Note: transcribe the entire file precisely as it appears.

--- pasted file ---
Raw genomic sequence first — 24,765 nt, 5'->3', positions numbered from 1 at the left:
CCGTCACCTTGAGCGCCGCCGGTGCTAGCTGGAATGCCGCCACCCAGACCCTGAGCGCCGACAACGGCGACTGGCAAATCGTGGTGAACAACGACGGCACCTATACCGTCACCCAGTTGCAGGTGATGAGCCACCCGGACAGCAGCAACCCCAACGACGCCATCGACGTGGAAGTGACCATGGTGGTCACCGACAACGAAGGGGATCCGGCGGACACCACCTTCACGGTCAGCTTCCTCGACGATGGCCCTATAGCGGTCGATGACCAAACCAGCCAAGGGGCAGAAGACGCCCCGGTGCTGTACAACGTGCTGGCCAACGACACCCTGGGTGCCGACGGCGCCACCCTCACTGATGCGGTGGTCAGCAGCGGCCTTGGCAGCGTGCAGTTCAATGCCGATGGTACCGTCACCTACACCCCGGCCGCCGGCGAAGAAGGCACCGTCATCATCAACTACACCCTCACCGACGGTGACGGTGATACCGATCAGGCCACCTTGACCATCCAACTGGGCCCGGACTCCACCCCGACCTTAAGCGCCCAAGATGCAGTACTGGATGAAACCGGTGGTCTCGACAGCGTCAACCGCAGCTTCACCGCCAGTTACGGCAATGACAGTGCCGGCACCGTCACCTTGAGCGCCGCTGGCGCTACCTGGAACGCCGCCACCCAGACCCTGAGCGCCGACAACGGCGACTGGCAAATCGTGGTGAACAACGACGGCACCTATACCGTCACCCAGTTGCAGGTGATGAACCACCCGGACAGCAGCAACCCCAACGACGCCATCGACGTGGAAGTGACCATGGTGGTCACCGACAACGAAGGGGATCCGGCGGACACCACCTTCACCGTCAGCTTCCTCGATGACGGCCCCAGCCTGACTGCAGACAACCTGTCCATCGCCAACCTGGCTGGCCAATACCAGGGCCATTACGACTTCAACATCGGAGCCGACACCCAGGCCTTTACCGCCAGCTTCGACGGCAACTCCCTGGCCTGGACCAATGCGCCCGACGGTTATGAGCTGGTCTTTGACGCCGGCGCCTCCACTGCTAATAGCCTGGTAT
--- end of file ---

Raw genomic sequence first — 24,765 nt, 5'->3', positions numbered from 1 at the left:
CCGTCACCTTGAGCGCCGCCGGTGCTAGCTGGAATGCCGCCACCCAGACCCTGAGCGCCGACAACGGCGACTGGCAAATCGTGGTGAACAACGACGGCACCTATACCGTCACCCAGTTGCAGGTGATGAGCCACCCGGACAGCAGCAACCCCAACGACGCCATCGACGTGGAAGTGACCATGGTGGTCACCGACAACGAAGGGGATCCGGCGGACACCACCTTCACGGTCAGCTTCCTCGACGATGGCCCTATAGCGGTCGATGACCAAACCAGCCAAGGGGCAGAAGACGCCCCGGTGCTGTACAACGTGCTGGCCAACGACACCCTGGGTGCCGACGGCGCCACCCTCACTGATGCGGTGGTCAGCAGCGGCCTTGGCAGCGTGCAGTTCAATGCCGATGGTACCGTCACCTACACCCCGGCCGCCGGCGAAGAAGGCACCGTCATCATCAACTACACCCTCACCGACGGTGACGGTGATACCGATCAGGCCACCTTGACCATCCAACTGGGCCCGGACTCCACCCCGACCTTAAGCGCCCAAGATGCAGTACTGGATGAAACCGGTGGTCTCGACAGCGTCAACCGCAGCTTCACCGCCAGTTACGGCAATGACAGTGCCGGCACCGTCACCTTGAGCGCCGCTGGCGCTACCTGGAACGCCGCCACCCAGACCCTGAGCGCCGACAACGGCGACTGGCAAATCGTGGTGAACAACGACGGCACCTATACCGTCACCCAGTTGCAGGTGATGAACCACCCGGACAGCAGCAACCCCAACGACGCCATCGACGTGGAAGTGACCATGGTGGTCACCGACAACGAAGGGGATCCGGCGGACACCACCTTCACCGTCAGCTTCCTCGATGACGGCCCCAGCCTGACTGCAGACAACCTGTCCATCGCCAACCTGGCTGGCCAATACCAGGGCCATTACGACTTCAACATCGGAGCCGACACCCAGGCCTTTACCGCCAGCTTCGACGGCAACTCCCTGGCCTGGACCAATGCGCCCGACGGTTATGAGCTGGTCTTTGACGCCGGCGCCTCCACTGCTAATAGCCTGGTAT